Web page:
Robin Burinskiy is the Senior Content Writer and Managing Editor for the All Property Management Blog and Buildium Blog. She cut her teeth as a marketing copywriter at Wayfair and TechTarget, and she spends her free time perfecting her lifestyle blog, Feather & Flint. She holds degrees in psychology, sociology, and songwriting.

The post 5 Tips for Landlords for a Stress-Free Holiday Season appeared first on APM.

How To Handle Dirty Carpets With Tenants?

When a tenant moves out, landlords must perform a thorough inspection to assess damages. One of the most common areas of a rental unit that shows plenty of wear and tear is the carpeting. It’s impossible for carpeting to stay perfectly clean, but who is responsible for cleaning it? In other words, how should landlords handle dirty carpets with tenants.

Here is a RentPrep video where some experts discuss carpet cleaning and tenant responsibility:

Use the Lease Agreement to Handle Dirty Carpets With Tenants

Landlords should be clear up front about who has the responsibility of cleaning the carpets. The best way to do this is to include language in the lease agreement. The wording should also address how and when the carpet should be cleaned.

Some landlords prefer to make arrangements with their own carpet cleaning companies. They usually schedule the company to come with their truck-mounted system within a day or so of the tenant moving out. Other landlords prefer that the tenant makes the arrangements for professional carpet cleaning.

It’s a good idea to send a departing tenant a reminder of the information in the lease agreement and what they need to do to properly vacate.

Don’t Let Tenants Handle Dirty Carpets On Their Own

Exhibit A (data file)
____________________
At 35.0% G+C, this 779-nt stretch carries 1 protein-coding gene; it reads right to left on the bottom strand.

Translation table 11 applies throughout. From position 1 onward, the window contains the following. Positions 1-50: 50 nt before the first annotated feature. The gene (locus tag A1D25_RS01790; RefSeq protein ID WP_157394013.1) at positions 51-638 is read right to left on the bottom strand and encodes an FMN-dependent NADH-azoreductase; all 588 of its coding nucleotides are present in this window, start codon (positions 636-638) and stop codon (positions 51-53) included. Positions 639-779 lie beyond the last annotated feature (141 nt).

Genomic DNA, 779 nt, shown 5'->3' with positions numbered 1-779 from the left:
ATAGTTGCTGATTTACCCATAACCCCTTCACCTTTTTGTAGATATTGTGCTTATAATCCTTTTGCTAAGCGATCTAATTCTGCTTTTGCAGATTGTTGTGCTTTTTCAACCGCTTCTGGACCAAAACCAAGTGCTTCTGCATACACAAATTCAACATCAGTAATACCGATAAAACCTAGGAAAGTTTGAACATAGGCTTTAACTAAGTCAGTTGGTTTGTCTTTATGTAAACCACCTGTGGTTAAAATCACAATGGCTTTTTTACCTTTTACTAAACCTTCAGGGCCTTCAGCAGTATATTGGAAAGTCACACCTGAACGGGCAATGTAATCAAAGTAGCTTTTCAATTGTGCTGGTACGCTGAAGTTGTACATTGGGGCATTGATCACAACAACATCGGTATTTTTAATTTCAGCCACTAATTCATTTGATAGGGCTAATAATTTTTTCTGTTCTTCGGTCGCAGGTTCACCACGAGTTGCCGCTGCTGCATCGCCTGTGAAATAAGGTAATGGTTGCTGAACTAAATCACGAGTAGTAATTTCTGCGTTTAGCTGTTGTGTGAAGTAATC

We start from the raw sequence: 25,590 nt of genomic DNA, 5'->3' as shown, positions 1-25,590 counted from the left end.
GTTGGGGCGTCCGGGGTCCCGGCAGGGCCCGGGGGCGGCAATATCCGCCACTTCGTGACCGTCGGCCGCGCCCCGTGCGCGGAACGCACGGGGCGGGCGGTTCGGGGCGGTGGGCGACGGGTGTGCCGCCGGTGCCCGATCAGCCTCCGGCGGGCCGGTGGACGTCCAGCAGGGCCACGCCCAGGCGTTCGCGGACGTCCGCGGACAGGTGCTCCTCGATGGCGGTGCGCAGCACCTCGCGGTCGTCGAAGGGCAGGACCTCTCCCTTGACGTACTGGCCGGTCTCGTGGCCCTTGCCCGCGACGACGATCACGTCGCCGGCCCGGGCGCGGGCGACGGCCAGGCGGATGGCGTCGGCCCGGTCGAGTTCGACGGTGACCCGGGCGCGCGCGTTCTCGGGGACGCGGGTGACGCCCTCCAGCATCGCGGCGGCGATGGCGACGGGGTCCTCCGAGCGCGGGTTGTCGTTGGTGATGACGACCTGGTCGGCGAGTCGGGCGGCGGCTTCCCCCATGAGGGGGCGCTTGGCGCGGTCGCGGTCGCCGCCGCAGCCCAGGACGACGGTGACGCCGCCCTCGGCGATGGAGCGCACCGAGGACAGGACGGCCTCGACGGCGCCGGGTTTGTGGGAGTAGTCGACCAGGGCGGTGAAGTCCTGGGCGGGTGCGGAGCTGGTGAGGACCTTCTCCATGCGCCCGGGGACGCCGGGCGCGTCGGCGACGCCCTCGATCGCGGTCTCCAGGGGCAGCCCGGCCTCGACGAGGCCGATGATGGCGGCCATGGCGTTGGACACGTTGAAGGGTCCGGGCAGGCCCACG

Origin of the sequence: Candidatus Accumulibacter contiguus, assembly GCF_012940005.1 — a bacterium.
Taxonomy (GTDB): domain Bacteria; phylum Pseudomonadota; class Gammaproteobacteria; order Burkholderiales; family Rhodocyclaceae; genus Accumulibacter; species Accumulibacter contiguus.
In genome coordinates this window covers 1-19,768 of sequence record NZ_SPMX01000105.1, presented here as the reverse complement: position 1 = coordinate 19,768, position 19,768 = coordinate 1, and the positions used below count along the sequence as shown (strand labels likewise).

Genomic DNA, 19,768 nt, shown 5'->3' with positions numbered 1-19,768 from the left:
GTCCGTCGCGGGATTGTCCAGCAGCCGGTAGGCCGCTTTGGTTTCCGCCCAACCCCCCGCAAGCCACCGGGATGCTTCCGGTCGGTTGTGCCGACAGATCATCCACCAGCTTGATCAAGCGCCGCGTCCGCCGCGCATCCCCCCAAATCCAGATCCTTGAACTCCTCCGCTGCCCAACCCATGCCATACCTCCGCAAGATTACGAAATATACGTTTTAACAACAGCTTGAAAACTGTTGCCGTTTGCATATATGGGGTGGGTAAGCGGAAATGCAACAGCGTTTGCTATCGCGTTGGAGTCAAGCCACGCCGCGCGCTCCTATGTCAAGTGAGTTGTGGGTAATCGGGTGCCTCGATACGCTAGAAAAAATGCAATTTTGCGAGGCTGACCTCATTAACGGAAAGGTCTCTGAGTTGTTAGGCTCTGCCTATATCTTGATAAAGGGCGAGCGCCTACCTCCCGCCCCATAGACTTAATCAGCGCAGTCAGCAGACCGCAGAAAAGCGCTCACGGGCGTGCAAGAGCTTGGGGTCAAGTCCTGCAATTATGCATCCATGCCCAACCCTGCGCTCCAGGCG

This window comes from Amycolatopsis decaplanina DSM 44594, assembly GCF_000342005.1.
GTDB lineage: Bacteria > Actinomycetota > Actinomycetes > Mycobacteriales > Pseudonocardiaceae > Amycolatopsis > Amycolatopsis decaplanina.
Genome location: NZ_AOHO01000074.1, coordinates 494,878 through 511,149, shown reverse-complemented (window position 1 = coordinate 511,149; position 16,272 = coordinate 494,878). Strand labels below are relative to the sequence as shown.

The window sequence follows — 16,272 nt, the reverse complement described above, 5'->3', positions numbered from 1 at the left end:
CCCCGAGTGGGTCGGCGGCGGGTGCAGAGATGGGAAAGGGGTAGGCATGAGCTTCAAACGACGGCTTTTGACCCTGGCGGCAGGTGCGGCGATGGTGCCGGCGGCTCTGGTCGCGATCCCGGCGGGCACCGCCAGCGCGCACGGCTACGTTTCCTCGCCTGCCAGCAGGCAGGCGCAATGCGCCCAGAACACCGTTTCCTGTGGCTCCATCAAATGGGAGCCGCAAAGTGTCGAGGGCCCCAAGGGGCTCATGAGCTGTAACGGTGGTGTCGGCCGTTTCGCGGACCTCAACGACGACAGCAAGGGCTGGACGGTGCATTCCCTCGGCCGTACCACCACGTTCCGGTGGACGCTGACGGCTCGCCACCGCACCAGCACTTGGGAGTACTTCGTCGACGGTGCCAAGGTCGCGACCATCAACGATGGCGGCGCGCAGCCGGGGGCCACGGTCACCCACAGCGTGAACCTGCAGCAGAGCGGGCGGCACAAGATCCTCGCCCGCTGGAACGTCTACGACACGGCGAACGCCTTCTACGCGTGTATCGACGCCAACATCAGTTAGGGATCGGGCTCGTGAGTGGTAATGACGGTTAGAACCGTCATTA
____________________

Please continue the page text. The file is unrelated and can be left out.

Leaving carpet cleaning up to the tenant may be a mistake. If landlords don’t specify how and when the carpets need cleaned, it may not meet their expectations.

For example, many hand-operate carpet cleaners don’t have the power to properly extract the waste water from the carpet. this leaves shampoo residue behind. All it takes is a few days of foot traffic to see that the carpet gets dirty quickly.

If landlords are not clear about carpet cleaning, the tenant may mistakenly think that it is not their responsibility. Then they will be upset when the cost of carpet cleaning is deducted from their security deposit.

Successful landlords must be clear about how the carpets must be cleaned. They should also be sure that the tenant understands who is responsible for ensuring clean carpeting in the rental unit.

The post How To Handle Dirty Carpets With Tenants? appeared first on RentPrep.

The All Property Management Blog: Editorial Guidelines for Contributors & Frequently Asked Questions

Hi there! I’m Robin Burinskiy, and I manage the All Property Management and Buildium blogs. If you’re interested in writing for our blogs, you’re in the right place! Here’s everything you need to know.

What Does APM Do?

All Property Management is the largest online network of property managers, and it has been a part of Buildium since 2015. APM enables homeowners to connect with property managers who can help them to keep their properties running smoothly and remove stressful tasks from their plates.

Who Reads the APM Blog?

The homeowners who find property managers through APM are not full-time industry professionals. Our blog and weekly newsletter provide advice to two groups of people: Landlords and homeowners associations/condo boards. Some posts are specific to just landlords or HOAs, while others apply to both.

  • Landlords: Many of our readers are “accidental landlords.” They may have inherited property that they’re unable to sell; or they’ve decided to rent out a home that they used to live in. They’re not real estate investors or full-time landlords–so we give them basic tips on how to be a better landlord, while encouraging them to hire a property manager to help out.
  • HOAs: Other readers are board members of homeowners associations (HOAs) and condo associations (COAs). They are non-expert volunteers who help to run the communities where they live in their free time.